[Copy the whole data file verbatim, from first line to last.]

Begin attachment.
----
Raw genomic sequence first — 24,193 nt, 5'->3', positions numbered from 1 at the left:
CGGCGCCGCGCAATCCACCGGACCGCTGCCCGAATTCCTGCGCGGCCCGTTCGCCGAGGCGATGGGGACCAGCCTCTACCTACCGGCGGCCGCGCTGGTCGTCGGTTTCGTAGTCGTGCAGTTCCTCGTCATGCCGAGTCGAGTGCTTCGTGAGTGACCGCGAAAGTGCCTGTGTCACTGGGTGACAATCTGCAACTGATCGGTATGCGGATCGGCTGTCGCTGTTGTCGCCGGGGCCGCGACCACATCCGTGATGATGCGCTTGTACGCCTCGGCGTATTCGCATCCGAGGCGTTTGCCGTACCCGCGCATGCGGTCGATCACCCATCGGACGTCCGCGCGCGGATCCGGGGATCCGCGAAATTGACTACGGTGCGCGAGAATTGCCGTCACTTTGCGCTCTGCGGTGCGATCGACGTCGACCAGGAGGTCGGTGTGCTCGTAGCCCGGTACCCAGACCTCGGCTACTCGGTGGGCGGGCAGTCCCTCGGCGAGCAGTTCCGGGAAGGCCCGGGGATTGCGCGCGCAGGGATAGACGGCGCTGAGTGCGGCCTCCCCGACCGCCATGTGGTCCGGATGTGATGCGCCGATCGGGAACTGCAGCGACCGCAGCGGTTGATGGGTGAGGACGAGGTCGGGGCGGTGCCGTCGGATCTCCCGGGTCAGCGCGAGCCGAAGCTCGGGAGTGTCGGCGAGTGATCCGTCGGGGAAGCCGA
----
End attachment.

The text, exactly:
Raw genomic sequence first — 24,193 nt, 5'->3', positions numbered from 1 at the left:
CGGCGCCGCGCAATCCACCGGACCGCTGCCCGAATTCCTGCGCGGCCCGTTCGCCGAGGCGATGGGGACCAGCCTCTACCTACCGGCGGCCGCGCTGGTCGTCGGTTTCGTAGTCGTGCAGTTCCTCGTCATGCCGAGTCGAGTGCTTCGTGAGTGACCGCGAAAGTGCCTGTGTCACTGGGTGACAATCTGCAACTGATCGGTATGCGGATCGGCTGTCGCTGTTGTCGCCGGGGCCGCGACCACATCCGTGATGATGCGCTTGTACGCCTCGGCGTATTCGCATCCGAGGCGTTTGCCGTACCCGCGCATGCGGTCGATCACCCATCGGACGTCCGCGCGCGGATCCGGGGATCCGCGAAATTGACTACGGTGCGCGAGAATTGCCGTCACTTTGCGCTCTGCGGTGCGATCGACGTCGACCAGGAGGTCGGTGTGCTCGTAGCCCGGTACCCAGACCTCGGCTACTCGGTGGGCGGGCAGTCCCTCGGCGAGCAGTTCCGGGAAGGCCCGGGGATTGCGCGCGCAGGGATAGACGGCGCTGAGTGCGGCCTCCCCGACCGCCATGTGGTCCGGATGTGATGCGCCGATCGGGAACTGCAGCGACCGCAGCGGTTGATGGGTGAGGACGAGGTCGGGGCGGTGCCGTCGGATCTCCCGGGTCAGCGCGAGCCGAAGCTCGGGAGTGTCGGCGAGTGATCCGTCGGGGAAGCCGA